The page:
Antonio Segni

Senator for life
Antonio Segni
4th President of Italy
In office
11 May 1962  6 December 1964
Prime Minister Amintore Fanfani
Giovanni Leone
Aldo Moro
Preceded by Giovanni Gronchi
Succeeded by Giuseppe Saragat
34th Prime Minister of Italy
In office
15 February 1959  25 March 1960
President Giovanni Gronchi
Preceded by Amintore Fanfani
Succeeded by Fernando Tambroni
In office
6 July 1955  19 May 1957
President Giovanni Gronchi
Deputy Giuseppe Saragat
Preceded by Mario Scelba
Succeeded by Adone Zoli
Deputy Prime Minister of Italy
In office
1 July 1958  15 February 1959
Prime Minister Amintore Fanfani
Preceded by Giuseppe Pella
Succeeded by Attilio Piccioni
Minister of Foreign Affairs
In office
25 March 1960  7 May 1962
Prime Minister Fernando Tambroni
Amintore Fanfani
Preceded by Giuseppe Pella
Succeeded by Amintore Fanfani
Minister of the Interior
In office
15 February 1959  25 March 1960
Prime Minister Himself
Preceded by Fernando Tambroni
Succeeded by Giuseppe Spataro
Minister of Defence
In office
1 July 1958  15 February 1959
Prime Minister Amintore Fanfani
Preceded by Paolo Emilio Taviani
Succeeded by Giulio Andreotti
Minister of Education
In office
17 August 1953  18 January 1954
Prime Minister Giuseppe Pella
Preceded by Giovanni Bettiol
Succeeded by Egidio Tosato
In office
26 July 1951  16 July 1953
Prime Minister Alcide De Gasperi
Preceded by Guido Gonnella
Succeeded by Giovanni Bettiol
Minister of Agriculture
In office
13 July 1946  26 July 1951
Prime Minister Alcide De Gasperi
Preceded by Fausto Gullo
Succeeded by Amintore Fanfani
Personal details
Born (1891-02-02)2 February 1891
Sassari, Sardinia, Italy
Died 1 December 1972(1972-12-01) (aged 81)
Rome, Latium, Italy
Nationality Italian
Political party Christian Democracy
Spouse(s) Laura Carta Camprino (died 1977)
Religion Roman Catholicism

Antonio Segni (Italian pronunciation: [anˈtɔnjo ˈseɲɲi]; 2 February 1891 – 1 December 1972) was an Italian politician who was the 34th Prime Minister of Italy (1955–1957, 1959–1960), and the fourth President of the Italian Republic from 1962 to 1964. Adhering to the centrist Christian Democratic party (Italian: Democrazia Cristiana – DC), he was the first Sardinian ever to become Prime Minister of Italy.


The son of a Sardinian landowning family, born in Sassari, Sardinia, he studied to become a lawyer with a degree in agricultural and commercial law. Segni joined the Italian People's Party (Italian: Partito Popolare Italiano) – the predecessor of the Christian Democratic Party – in 1919. In 1924 he was a member of the party’s national council, until all political organizations were dissolved by Benito Mussolini two years later in 1926. For the next 17 years Segni taught Agrarian Law for at the Universities of Pavia, Perugia, and Cagliari; he was also rector of Sassari University.

In 1943 Segni was one of the organizers of the new Christian Democratic Party in Sardinia. He held ministerial positions in many Christian Democrat governments from 1944 onward, despite his frail physique. Time Magazine once quoted a friend: "He is like the Colosseum; he looks like a ruin but he'll be around for a long time."[1] In 1946, he was elected to the Constituent Assembly after World War II and then to parliament in 1948.

In Government

Segni made his reputation as Minister of Agriculture (1946–1951) under Alcide de Gasperi. He favoured land reform legislation and ordered the expropriation of most of his own estate in Sardinia.[2] He became known as a "white Bolshevik" for his introduction of agrarian reform.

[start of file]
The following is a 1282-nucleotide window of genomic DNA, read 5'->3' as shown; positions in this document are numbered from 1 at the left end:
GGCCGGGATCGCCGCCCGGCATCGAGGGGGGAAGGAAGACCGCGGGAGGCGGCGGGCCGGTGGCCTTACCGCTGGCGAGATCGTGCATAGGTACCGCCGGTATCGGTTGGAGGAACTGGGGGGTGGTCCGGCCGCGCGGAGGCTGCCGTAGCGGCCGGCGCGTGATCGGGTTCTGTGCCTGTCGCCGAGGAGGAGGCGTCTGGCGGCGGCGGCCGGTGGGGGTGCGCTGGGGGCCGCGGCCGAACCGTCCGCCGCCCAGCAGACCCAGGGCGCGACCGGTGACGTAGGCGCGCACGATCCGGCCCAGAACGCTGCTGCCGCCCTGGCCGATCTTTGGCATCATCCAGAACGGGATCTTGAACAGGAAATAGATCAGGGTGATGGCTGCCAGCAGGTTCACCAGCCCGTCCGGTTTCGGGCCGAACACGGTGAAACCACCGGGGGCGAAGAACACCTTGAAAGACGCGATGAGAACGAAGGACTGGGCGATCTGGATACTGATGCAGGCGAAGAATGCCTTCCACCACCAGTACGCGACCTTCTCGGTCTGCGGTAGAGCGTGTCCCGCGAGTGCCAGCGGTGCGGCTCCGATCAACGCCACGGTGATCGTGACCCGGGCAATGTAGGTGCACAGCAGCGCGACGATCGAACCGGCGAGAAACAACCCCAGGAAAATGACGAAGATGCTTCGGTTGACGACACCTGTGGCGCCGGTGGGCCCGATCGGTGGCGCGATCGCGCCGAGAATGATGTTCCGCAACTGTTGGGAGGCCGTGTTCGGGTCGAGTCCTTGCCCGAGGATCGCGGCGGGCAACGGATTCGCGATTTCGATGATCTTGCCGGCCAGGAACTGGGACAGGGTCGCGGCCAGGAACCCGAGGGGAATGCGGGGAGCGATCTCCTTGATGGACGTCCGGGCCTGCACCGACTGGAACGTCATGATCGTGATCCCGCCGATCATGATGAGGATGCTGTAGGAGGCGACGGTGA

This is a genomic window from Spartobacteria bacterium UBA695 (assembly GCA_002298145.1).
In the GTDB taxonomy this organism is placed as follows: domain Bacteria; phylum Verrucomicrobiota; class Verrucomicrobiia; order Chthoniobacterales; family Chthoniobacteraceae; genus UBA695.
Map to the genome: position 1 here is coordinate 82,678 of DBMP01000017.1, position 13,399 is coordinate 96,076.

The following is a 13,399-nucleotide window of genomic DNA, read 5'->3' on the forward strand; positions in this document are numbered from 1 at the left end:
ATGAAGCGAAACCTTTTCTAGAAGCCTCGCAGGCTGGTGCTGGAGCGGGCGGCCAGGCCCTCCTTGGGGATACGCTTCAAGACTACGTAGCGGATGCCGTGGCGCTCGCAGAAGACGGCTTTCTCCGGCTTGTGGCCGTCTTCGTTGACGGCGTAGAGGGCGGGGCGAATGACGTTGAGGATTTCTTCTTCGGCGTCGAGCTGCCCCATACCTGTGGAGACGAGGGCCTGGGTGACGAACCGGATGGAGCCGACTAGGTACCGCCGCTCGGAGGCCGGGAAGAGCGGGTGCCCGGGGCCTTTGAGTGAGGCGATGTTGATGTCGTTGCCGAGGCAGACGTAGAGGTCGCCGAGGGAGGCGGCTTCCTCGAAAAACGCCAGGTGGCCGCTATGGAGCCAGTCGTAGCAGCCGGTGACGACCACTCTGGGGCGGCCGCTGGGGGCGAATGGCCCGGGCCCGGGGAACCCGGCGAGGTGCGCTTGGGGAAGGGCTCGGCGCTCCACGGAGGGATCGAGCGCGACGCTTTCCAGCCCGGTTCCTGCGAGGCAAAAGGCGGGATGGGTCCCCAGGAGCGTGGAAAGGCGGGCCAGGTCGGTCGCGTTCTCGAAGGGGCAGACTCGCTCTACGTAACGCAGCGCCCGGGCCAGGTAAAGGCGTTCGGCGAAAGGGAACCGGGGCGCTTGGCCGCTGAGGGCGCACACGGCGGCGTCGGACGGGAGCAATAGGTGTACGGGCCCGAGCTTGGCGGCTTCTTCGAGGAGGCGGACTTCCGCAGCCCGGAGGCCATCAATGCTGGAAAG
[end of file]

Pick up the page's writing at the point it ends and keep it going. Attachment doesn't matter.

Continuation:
He became Prime Minister in 1955, succeeding Mario Scelba. During Segni’s government the treaties instituting the European Economic Community (EEC) were signed on 25 March 1957, and Italy co-founded the community.

In March 1959, he became Prime Minister again, succeeding Amintore Fanfani, in whose government he had been Minister of Defense.[3] In social policy, various reforms in social welfare were carried out. A law of 21 March 1959 extended insurance against occupational diseases to agricultural workers (for 7 diseases). A law of 17 May 1959 introduced a special additional indemnity for retired civil servants; a monthly supplement, indexed to the cost of living. A law of 4 July 1959 extended pension insurance to artisans.[4]


Segni was elected President of the Italian Republic on 6 May 1962 (854 to 443 votes).[1] He suffered a serious cerebral hemorrhage while working at the presidential palace on 7 August 1964. At the time he was 73 years old and the first prognosis was not positive. He only partially recovered, and he retired from office on 6 December 1964. In the interim, the President of the Senate Cesare Merzagora served as acting president.

Politically, Segni was a moderate conservative opposed to "opening to the centre-left" enabling coalition governments between the Italian Socialist Party (PSI) and the Christian Democrats. Segni was later accused of having tried to instigate a coup d'état (known as Piano Solo) along with General Giovanni De Lorenzo during his presidency to frustrate the opening to the left.[5]

Segni was also a professor of law at University of Sassari. Straightforward, witty and courteous, Segni was more at ease in the classroom or the law court than in the back rooms of Italian politics.[2] He died on 1 December 1972, in Rome. The frail, often ailing Segni, was affectionately called malato di ferro—"the invalid with the iron constitution".[6]

Segni's son, Mariotto Segni, is also a prominent Italian politician.


  1. 1 2 Symbol of the Nation, Time Magazine, 18 May 1962
  2. 1 2 New Man on the Job, Time Magazine, 18 July 1955
  3. Right Turn, Time Magazine, 2 March 1959
  4. Growth to Limits: The Western European Welfare States Since World War II Volume 4 edited by Peter Flora
  5. Marcus, Paranoia Within Reason, pp. 207-08
  6. Malato di Ferro, Time Magazine, 2 October 1964

External links

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